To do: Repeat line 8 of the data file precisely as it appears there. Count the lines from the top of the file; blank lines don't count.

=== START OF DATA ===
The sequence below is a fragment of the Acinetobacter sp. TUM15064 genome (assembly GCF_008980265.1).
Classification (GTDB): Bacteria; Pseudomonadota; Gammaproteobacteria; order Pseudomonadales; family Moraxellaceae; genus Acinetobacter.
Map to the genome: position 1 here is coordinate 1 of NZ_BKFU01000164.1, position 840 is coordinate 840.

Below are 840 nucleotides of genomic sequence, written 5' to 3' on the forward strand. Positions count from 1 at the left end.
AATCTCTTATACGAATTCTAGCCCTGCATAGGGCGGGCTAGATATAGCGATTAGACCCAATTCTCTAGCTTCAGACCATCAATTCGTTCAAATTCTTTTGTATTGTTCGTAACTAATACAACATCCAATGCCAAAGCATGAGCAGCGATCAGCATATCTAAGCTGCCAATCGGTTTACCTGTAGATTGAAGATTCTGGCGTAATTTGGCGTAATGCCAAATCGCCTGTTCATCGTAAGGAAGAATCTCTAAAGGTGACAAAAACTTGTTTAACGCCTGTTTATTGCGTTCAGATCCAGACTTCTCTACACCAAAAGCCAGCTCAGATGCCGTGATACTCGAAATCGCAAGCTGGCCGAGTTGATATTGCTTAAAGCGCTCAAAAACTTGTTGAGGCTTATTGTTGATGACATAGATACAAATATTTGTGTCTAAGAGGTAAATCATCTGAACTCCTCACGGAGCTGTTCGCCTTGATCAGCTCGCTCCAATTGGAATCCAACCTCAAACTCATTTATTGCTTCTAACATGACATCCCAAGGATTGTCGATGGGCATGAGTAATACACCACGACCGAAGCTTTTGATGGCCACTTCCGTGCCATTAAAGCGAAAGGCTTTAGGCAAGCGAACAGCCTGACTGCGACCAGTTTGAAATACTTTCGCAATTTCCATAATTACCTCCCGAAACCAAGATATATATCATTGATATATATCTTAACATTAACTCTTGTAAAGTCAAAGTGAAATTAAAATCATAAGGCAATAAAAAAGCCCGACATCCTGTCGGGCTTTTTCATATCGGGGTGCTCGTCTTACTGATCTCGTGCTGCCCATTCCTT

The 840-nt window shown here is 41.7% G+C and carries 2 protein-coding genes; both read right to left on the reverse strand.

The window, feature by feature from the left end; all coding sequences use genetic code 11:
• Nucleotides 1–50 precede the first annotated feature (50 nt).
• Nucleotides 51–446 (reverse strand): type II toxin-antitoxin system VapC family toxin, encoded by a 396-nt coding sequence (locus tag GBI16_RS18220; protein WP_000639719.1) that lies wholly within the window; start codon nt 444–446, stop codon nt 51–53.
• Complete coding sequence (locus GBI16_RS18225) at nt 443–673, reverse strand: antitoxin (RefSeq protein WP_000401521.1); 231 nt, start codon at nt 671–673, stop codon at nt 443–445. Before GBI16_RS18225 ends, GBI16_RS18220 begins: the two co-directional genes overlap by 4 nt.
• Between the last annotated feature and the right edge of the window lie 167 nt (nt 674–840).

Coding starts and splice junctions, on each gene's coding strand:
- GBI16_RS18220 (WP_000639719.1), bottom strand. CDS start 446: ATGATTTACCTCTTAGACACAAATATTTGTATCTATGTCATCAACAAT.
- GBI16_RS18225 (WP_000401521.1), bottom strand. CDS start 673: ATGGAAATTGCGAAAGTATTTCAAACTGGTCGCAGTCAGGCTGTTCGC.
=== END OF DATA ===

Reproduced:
• Nucleotides 1–50 precede the first annotated feature (50 nt).